The much speculated announcement from Nokia and Microsoft is now reality. Nokia and Microsoft have announced a new strategic partnership to build a new global mobile ecosystem. This news item has been dwelled in the cyberspace such as, blogs such as Mary-Jo Foley All about Microsoft and some newspapers such as Financial Times questioning whether Elop is the right person to lead Nokia. The rumbling of Nokia’s strategy accelerated to full force after Stephen Elop’s internal memo was leaked to the public. This memo included strong words about Symbian and how it was burning and it was time to jump ship. I have commented on Nokia in some of my previous blog entries but today and going forward, I am going to focus on future possibilities and not dwell on the past as this does not bring anybody any good.

This announcement from Microsoft and Nokia is not just a major and dramatic shift for Nokia, but also for the entire Finnish business ecosystem. Based on the Finnish news sources, this is the biggest change that Finland has seen in the technology landscape since the changes that took place in traditional industry such as forest, metal and shipbuilding. I feel sorry for the thousands of Nokia employees and hundreds or even thousands of companies that have earned their living from Nokia and its ecosystem. I have in fact been Chairman of the Board for one company and Nokia was a very important source of living for the company. However, each and every one of us has to admit that this did not happen overnight, the writing was on the wall and Stephen Elop just happened to be the one that had to make this change.

I have been tracking the discussions in the cyberspace and this announcement has caused emotions, both negative as well as positive. I believe that Nokia to Finland is like Volvo for Swedes and  it has to do with national identify and when that gets threatened, people react in different ways, some probably without really thinking about the consequences of what they say, and some more realistic and with the future in mind.

I have had a chance to track the evolution of Nokia story from a US perspective during the past 13 years and I have to say it has been depressing to see Nokia and the Nokia brand sink among US consumers and businesses. Already a few years ago it was almost impossible to find a nice Nokia phone in local AT&T store and this should have been a sign already then that something was wrong. One could argue that the current Chairman of the Board Jorma Ollila should have seen the signs on the wall when he was the CEO or at the very latest during Olli-Pekka Kallasvuo’s tenure. He did not, or if he did, the board and the management team did not take the risk of changing the course.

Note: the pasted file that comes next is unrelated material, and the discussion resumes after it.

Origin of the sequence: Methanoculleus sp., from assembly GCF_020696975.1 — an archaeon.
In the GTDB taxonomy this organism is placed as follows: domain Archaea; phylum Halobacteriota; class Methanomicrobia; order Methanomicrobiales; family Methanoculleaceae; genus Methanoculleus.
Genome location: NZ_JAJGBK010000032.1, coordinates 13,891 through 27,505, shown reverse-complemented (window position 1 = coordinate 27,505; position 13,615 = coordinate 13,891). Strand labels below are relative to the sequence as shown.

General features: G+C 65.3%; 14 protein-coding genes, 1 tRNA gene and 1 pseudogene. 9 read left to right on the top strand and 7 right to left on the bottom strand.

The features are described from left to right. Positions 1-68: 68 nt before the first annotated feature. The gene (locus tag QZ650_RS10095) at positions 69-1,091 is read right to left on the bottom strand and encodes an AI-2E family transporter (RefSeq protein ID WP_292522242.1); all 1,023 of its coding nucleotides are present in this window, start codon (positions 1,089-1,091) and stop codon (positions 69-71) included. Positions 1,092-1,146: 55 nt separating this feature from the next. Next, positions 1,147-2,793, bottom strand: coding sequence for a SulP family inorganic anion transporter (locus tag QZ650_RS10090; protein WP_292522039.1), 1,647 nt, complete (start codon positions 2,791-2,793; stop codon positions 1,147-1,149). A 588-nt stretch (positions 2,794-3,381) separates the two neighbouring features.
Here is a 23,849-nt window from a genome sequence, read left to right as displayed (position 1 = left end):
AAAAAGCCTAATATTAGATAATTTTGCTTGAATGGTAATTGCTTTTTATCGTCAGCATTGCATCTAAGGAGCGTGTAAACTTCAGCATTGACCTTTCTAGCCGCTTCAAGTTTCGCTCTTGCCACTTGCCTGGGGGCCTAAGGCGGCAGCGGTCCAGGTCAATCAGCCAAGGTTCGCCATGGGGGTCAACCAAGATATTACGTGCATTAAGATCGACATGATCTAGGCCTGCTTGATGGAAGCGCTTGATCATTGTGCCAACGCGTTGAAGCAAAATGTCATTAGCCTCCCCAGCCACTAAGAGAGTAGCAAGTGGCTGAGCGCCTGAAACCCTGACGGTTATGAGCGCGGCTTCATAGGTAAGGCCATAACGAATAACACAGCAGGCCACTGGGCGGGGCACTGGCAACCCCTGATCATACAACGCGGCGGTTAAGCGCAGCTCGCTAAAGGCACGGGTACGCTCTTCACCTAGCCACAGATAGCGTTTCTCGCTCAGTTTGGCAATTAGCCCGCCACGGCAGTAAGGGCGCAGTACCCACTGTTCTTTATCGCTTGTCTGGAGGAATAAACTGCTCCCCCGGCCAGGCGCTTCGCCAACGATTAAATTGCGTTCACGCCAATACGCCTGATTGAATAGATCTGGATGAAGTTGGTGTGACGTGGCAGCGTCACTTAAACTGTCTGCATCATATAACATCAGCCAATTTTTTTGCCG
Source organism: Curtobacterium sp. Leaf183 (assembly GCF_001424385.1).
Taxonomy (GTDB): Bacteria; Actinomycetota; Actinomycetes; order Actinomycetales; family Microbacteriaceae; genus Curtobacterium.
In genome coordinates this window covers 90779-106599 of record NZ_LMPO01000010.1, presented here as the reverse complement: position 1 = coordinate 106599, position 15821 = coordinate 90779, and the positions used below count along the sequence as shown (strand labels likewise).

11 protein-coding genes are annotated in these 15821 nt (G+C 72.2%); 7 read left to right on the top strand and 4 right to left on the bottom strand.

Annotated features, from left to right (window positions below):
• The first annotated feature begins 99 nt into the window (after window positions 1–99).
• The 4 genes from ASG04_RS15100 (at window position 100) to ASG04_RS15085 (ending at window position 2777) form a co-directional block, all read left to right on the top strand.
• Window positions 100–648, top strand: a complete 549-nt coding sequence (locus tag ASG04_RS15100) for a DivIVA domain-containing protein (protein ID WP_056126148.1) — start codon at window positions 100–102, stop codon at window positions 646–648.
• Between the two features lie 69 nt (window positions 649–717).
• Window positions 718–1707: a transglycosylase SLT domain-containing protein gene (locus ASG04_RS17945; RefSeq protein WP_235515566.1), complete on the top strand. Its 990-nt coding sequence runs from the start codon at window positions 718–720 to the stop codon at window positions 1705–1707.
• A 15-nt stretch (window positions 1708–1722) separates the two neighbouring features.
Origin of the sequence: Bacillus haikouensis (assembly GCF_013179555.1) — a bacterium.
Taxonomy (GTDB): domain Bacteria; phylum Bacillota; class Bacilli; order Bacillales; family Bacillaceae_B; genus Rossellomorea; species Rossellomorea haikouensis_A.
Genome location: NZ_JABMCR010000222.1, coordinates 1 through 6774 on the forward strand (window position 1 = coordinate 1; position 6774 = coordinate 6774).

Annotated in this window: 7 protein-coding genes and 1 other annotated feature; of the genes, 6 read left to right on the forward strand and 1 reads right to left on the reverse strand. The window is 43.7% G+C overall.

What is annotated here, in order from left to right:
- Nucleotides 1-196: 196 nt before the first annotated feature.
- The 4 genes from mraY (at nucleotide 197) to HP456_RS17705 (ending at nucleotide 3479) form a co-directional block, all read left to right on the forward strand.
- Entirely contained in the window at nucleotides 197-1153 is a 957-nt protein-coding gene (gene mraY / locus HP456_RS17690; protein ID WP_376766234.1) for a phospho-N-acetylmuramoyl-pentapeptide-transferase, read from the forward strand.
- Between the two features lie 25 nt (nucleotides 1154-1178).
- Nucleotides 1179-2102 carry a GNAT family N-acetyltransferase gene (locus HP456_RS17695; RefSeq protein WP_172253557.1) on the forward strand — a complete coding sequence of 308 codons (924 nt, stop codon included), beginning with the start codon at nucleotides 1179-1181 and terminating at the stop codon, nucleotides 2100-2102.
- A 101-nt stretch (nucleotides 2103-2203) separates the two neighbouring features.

The current Nokia CEO Stephen Elop was the one that was forced to stop the bleeding of Nokia’s market share in the smartphone space and he is now the one that is taking the heat from the press and industry analysts. I do not think it is fair to put this on his shoulders as Nokia has had ample chances to change the course during the past few years or at the very latest when the first iPhone was released in in 2007.

When I saw the Meego leader Ari Jaaksi leave Nokia a few months ago to lead HP Palm software to become senior vice president of WebOS, I smelled problems in the future of Meego. This is obviously bad news for the companies that have invested in Meego development and future, but that is unfortunately nothing new in the technology field. During my career, my company had to invest in APPC communication protocol development that nobody remembers today. Nobody asked me how I felt when APPC was replaced with TCP/IP.

Once the companies and Nokia employees that have put their lives into Symbian and application development around Symbian have spent some time to reflect what they want to do going forward, I would like to encourage them to view Microsoft as an opportunity for them to change direction and get really to become a part of Microsoft huge 600k plus partner ecosystem. That is what we entrepreneurs do all the time. We have to review our business model, its robustness and change it when needed. We will never let outside forces let to drive our future; we need to be in charge of it. If your current revenue model is 100% from Symbian, you are the one responsible for it and you can’t blame Nokia or Microsoft for it. Running a business on one horse is both stupid and risky and not good for shareholders. In some cases it can reward you, but in some other cases it can also take you down. You have to be on watch what happens around you and the day when you start ignoring the outside world, things start falling apart and this is exactly what happened to Nokia.